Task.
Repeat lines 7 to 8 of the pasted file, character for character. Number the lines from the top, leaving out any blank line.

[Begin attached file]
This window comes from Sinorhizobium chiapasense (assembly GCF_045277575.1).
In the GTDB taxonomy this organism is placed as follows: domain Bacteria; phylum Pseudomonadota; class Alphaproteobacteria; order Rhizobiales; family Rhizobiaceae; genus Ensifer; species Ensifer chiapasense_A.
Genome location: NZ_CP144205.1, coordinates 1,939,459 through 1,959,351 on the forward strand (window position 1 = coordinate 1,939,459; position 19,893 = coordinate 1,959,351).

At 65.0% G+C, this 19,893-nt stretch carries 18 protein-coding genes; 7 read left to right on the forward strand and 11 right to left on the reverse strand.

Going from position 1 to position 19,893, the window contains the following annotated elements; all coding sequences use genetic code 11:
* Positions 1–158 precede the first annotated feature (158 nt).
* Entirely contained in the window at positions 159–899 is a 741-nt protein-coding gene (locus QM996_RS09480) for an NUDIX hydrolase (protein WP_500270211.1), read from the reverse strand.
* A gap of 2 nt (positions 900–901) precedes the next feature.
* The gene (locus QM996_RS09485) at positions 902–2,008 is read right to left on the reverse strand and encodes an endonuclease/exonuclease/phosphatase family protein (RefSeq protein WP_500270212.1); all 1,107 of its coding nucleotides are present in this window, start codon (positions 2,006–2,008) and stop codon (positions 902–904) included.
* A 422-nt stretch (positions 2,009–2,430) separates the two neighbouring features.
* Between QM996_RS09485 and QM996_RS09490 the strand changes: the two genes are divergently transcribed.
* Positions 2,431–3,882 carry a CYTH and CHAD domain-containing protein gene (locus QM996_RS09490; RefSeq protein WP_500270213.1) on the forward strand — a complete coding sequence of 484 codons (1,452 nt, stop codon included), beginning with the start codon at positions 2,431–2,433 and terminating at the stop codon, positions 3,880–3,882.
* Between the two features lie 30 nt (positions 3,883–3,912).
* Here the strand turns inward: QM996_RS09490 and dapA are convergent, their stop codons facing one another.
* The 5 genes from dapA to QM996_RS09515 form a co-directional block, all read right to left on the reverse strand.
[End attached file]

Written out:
* Entirely contained in the window at positions 159–899 is a 741-nt protein-coding gene (locus QM996_RS09480) for an NUDIX hydrolase (protein WP_500270211.1), read from the reverse strand.
* A gap of 2 nt (positions 900–901) precedes the next feature.